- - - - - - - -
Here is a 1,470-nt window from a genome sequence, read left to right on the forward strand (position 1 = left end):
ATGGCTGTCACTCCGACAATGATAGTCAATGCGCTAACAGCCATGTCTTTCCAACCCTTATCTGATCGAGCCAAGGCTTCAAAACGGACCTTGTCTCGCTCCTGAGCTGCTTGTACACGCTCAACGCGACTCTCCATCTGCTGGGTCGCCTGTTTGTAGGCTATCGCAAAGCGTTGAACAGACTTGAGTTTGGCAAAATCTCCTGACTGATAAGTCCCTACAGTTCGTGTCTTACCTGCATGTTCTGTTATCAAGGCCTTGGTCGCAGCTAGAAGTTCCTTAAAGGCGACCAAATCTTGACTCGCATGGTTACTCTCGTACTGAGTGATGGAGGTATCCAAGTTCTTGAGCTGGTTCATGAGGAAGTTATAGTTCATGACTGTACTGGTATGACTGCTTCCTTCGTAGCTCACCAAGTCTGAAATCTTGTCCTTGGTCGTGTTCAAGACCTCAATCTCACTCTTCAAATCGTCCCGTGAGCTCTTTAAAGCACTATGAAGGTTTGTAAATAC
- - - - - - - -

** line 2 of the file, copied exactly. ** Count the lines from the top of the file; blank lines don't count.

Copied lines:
ATGGCTGTCACTCCGACAATGATAGTCAATGCGCTAACAGCCATGTCTTTCCAACCCTTATCTGATCGAGCCAAGGCTTCAAAACGGACCTTGTCTCGCTCCTGAGCTGCTTGTACACGCTCAACGCGACTCTCCATCTGCTGGGTCGCCTGTTTGTAGGCTATCGCAAAGCGTTGAACAGACTTGAGTTTGGCAAAATCTCCTGACTGATAAGTCCCTACAGTTCGTGTCTTACCTGCATGTTCTGTTATCAAGGCCTTGGTCGCAGCTAGAAGTTCCTTAAAGGCGACCAAATCTTGACTCGCATGGTTACTCTCGTACTGAGTGATGGAGGTATCCAAGTTCTTGAGCTGGTTCATGAGGAAGTTATAGTTCATGACTGTACTGGTATGACTGCTTCCTTCGTAGCTCACCAAGTCTGAAATCTTGTCCTTGGTCGTGTTCAAGACCTCAATCTCACTCTTCAAATCGTCCCGTGAGCTCTTTAAAGCACTATGAAGGTTTGTAAATAC